“Some organisations will have cyber intelligence teams that use a bunch of different tools to go into the dark web and look at hacker forums and marketplaces where data is being sold. Our system does all that automatically. We save customers time; they don’t need expert resources to find what they are looking for; and we make it safe. We go into those dangerous places, where all kinds of bad things are happening, and we pull that data into our system where the customer can look at it very safely,” said Chalmers.

Having established its platform and tested it with large end user organisations, Skurio is now adopting a channel-first approach to build awareness of DRP in the broader business community, particularly amongst businesses that have moved, or are moving, some of their data to online cloud services, as part of their digital transformation.

Chalmers points out that moving customer or employee data to a cloud service, where it will be processed by third parties, is a risk as businesses will still be responsible for safeguarding the data but won’t have complete control over it or necessarily know when a breach has occurred.

“The digital supply chain that is evolving quite rapidly with digital transformation is a major driver of the need for DRP because it means your data is now in the hands of other organisations that you don’t control. It is quite a nascent market, in terms of people understanding the need for it and the availability of solutions, which is why having a very expansive channel programme, with resellers and managed service providers (MSPs) spreading that message far and wide, is really critical,” he said.

Skurio currently has around 30 channel partners, including MSPs, resellers, consultants and even insurance companies that sell its services, and it is expecting this number to grow with the appointment of CMS Distribution as its UK and Ireland distributor.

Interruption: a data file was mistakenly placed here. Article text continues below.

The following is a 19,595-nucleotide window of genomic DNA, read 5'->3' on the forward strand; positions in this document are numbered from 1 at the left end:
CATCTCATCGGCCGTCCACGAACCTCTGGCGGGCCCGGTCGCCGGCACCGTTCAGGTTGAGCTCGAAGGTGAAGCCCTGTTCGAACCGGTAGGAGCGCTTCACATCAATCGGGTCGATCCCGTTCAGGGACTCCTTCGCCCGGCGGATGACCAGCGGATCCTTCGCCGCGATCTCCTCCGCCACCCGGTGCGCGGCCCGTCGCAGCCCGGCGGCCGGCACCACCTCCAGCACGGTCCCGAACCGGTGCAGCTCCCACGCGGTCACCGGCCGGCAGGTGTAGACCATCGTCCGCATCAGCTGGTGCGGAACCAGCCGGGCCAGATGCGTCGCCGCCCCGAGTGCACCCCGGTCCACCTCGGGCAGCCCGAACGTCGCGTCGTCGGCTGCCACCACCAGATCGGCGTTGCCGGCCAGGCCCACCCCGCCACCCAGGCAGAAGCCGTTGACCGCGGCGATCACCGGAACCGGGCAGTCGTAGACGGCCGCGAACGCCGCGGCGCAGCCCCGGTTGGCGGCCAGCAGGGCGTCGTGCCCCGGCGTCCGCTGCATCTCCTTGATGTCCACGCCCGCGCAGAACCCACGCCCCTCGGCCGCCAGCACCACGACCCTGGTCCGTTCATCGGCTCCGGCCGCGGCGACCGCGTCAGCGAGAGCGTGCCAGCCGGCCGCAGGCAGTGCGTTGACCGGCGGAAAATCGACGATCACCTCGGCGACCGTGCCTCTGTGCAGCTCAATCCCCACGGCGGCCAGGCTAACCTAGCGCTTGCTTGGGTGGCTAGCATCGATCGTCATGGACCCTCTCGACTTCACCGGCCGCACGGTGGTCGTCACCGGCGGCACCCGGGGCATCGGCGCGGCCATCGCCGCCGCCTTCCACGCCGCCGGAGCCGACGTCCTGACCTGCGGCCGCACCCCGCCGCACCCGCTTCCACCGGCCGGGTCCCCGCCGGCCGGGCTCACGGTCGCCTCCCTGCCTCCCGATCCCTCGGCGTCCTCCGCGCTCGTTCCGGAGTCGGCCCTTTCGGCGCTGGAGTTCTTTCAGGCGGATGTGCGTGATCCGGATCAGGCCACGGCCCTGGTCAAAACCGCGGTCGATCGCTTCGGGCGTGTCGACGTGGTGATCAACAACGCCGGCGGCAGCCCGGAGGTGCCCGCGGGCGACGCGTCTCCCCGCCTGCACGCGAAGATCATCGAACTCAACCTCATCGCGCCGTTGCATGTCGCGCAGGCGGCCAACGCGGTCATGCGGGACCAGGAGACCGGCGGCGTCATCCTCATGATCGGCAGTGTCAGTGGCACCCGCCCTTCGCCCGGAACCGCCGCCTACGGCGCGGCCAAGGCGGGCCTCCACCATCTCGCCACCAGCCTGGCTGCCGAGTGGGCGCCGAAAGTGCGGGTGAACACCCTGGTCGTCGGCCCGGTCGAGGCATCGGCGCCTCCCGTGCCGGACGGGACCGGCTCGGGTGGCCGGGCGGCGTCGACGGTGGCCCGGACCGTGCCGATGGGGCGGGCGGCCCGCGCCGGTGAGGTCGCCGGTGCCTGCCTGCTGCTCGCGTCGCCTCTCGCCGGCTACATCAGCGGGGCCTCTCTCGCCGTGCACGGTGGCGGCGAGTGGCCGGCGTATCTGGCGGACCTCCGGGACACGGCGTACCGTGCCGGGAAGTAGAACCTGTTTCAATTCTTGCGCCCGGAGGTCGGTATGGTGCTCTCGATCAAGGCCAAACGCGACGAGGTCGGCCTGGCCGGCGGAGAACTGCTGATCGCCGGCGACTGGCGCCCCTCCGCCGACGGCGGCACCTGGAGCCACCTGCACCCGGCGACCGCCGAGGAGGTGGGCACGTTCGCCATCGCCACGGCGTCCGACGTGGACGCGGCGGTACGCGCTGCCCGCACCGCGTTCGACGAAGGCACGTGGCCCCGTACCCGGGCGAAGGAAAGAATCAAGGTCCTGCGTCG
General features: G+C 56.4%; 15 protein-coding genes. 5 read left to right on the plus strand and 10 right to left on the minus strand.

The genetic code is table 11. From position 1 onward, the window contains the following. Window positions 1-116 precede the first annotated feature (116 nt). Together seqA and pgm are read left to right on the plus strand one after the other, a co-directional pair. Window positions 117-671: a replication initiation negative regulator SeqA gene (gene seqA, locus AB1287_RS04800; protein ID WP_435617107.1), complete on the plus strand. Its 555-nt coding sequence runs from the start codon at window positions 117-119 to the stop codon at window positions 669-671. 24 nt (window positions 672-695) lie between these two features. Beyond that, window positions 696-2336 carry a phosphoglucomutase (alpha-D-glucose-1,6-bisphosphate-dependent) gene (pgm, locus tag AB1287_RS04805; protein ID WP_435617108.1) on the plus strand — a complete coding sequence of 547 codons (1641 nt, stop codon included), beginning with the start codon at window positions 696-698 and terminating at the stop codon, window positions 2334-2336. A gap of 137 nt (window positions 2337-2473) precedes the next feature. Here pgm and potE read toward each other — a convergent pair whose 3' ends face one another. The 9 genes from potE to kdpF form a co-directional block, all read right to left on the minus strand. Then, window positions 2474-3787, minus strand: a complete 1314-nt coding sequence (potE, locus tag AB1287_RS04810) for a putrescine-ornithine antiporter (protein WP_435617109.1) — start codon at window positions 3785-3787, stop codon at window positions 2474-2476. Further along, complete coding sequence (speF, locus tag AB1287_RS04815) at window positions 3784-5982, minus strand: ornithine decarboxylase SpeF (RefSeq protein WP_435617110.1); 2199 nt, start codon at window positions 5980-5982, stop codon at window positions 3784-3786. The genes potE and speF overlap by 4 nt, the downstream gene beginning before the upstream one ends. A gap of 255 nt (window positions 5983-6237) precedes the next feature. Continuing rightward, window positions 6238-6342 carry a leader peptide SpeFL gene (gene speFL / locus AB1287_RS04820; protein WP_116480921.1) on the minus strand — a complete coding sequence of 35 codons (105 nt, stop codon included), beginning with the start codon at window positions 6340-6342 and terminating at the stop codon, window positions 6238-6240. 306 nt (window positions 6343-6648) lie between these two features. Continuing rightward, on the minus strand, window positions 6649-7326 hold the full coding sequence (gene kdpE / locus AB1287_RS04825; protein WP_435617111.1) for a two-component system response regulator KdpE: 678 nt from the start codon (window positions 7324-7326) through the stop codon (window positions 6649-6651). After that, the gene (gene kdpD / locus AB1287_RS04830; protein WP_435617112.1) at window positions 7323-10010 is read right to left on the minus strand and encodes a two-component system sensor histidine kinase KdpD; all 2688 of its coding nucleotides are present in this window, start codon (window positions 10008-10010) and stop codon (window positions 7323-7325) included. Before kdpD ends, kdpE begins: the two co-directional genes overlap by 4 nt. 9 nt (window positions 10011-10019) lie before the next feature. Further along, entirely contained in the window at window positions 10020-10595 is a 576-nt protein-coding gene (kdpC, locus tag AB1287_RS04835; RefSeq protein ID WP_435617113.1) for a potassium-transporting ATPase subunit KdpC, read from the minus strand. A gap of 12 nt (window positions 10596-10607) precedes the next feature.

Wallet share
Chalmers argues that using the Skurio platform to deliver new cybersecurity services is a good way for MSPs and resellers to attract new business, as well as to upsell and increase wallet share from existing customers, thanks in no small part to its ease of use and flexibility.

“The Skurio DRP Platform is effectively a search engine for finding information in the deep and darkest web. All you have to do is put in the data you want to look for, switch it on, and we will monitor it for you and alert you whenever any of it is found. It is very, very simple and therefore very attractive to MSPs,” he said.

He adds that Skurio has done a lot of work behind the scenes to make its offering as channel-friendly as possible, including the development of APIs and connectors so that partners can embed the technology into their own portals and customer front-ends, and the creation of partner-exclusive products, including a low-cost domain monitoring service.

https://skurio.com/

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TechnologyReseller: 2021